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How to Remove Red Wine from Carpet

Spilling red wine doesn’t have to ruin your night – or your carpet. Here you’ll find how to get red wine out of carpet next time you have a spill.



Often a splash of red on carpet can be a tiny reminder of a laid-back night in – although, when it’s your own carpet that’s at stake, it’s hard to be carefree about such a stubborn stain. Even though red wine on carpet can look like a crime scene, it’s usually not quite so serious.

Commercial wine stain removers are generally quite effective on red wine carpet – and you can even use general carpet cleaning products. Just make sure you follow the instructions and test the product out on a small patch of carpet first. If you don’t have a specialist carpet cleaner on hand when a spill occurs, there are some home solutions that do a great job of getting red wine out of carpet.

Red wine on carpet isn’t only a waste of a great drink – it can also be a nightmare to clean. The trick is to act fast, because the sooner you act, the easier it will be to clean.

How to Remove Red Wine from Carpet

  • Grab a clean cloth and blot up as much of the stain as you can. Be gentle and use a lifting motion to soak up the top layer and stop the wine from being pressed deeper into the carpet. You need to gently dab the stain rather than rubbing it.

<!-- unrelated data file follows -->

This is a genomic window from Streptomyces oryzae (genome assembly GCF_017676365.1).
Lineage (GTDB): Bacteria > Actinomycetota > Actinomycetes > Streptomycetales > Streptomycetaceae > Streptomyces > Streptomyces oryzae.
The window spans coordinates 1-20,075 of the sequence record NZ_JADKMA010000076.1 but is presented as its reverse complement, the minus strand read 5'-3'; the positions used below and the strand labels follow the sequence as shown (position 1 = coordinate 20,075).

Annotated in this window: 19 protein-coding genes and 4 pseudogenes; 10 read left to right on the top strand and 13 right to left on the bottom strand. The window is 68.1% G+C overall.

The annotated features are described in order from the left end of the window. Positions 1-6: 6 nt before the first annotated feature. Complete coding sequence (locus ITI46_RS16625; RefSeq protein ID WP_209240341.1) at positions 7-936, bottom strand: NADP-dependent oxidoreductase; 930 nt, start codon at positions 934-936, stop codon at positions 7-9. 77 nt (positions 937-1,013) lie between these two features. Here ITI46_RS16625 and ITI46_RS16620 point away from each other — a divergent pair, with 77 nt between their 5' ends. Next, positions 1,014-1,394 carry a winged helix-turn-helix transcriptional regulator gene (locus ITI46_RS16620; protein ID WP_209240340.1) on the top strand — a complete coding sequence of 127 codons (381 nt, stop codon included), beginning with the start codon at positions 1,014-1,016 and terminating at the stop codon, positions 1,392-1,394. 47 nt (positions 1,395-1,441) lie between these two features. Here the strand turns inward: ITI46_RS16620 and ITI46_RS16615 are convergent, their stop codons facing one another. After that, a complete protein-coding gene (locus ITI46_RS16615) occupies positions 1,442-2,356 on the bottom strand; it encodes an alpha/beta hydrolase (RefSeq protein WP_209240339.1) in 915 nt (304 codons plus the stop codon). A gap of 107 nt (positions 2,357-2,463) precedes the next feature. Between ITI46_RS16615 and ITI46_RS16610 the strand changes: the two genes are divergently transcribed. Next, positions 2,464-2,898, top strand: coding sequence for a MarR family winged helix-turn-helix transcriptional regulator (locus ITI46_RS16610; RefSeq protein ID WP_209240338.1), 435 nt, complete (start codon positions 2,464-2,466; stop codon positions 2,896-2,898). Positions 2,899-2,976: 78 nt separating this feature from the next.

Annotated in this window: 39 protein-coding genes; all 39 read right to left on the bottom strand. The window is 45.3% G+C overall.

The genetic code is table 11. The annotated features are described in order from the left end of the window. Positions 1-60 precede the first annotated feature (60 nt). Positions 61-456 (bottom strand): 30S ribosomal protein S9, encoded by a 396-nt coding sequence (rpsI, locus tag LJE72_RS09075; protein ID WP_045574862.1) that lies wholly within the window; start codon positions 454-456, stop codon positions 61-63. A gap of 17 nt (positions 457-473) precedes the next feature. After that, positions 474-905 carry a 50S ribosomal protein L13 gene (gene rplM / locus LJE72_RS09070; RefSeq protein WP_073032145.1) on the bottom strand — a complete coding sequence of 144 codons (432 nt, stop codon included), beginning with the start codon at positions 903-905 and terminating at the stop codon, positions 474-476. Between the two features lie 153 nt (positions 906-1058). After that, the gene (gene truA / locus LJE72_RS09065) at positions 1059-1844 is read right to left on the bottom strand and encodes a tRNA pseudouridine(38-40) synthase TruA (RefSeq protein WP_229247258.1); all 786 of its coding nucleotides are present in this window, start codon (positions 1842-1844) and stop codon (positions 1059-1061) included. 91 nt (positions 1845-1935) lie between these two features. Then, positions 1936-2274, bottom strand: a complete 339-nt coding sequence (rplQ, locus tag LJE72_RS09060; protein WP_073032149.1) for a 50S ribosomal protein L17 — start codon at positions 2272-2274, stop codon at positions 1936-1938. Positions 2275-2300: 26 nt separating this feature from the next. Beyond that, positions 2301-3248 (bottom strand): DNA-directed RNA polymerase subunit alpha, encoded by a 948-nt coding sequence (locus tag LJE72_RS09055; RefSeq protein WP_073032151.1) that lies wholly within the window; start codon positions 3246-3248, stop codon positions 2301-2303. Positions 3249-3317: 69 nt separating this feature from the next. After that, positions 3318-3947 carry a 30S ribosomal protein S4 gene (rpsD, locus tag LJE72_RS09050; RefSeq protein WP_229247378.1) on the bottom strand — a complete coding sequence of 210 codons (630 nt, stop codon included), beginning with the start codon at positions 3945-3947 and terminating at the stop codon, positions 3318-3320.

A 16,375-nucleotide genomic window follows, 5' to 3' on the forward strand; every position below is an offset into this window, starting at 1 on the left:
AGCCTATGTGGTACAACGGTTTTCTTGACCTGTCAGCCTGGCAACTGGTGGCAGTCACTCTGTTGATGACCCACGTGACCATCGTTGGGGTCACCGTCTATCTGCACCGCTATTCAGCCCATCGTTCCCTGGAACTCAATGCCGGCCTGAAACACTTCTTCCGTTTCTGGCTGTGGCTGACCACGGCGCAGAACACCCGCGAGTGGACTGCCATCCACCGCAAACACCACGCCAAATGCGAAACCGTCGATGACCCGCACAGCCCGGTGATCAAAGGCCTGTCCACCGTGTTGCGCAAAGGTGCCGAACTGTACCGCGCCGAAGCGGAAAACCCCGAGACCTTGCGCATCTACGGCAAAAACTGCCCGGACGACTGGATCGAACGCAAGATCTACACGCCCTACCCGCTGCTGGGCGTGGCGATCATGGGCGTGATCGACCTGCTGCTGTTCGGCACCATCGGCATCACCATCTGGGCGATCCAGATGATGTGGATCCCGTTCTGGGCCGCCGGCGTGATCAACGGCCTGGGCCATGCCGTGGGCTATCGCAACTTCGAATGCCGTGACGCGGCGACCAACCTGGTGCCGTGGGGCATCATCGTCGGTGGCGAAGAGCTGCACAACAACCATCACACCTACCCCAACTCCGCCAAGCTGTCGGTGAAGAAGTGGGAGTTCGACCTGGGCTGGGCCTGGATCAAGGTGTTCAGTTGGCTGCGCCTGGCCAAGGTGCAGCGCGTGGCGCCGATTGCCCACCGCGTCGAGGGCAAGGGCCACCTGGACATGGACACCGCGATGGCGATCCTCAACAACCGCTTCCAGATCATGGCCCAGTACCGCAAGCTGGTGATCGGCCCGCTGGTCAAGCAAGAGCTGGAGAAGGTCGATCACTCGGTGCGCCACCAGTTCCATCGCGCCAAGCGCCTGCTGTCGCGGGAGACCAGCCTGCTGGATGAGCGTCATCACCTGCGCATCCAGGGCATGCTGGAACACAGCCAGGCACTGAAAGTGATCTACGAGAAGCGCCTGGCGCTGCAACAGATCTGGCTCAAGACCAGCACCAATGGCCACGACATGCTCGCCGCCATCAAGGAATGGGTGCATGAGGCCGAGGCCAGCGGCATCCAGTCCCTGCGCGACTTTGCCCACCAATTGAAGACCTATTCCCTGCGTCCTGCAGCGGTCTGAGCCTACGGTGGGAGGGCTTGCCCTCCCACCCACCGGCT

• Now apply your carpet stain remover, following the instructions on the label.

  • If you don’t have a stain remover on hand, there are a few more remedies you can try.

get red wine out of carpet
  • Believe it or not, more wine can actually be the answer to removing the stain. White wine can help neutralise red wine stains on carpet by diluting the colour and make it easier to lift the red wine out.

  • This technique also applies to soda water, and the carbonation helps lift the red wine from the carpet. Just pour it onto the stain and blot the moisture with a clean, damp towel or sponge.

  • Sprinkle a little salt onto the stain to help draw out the moisture. You’ll need to sprinkle enough to absorb the wine, then a little extra on top. The wine will actually soak into the salt and the size of the stain should shrink.

Originally published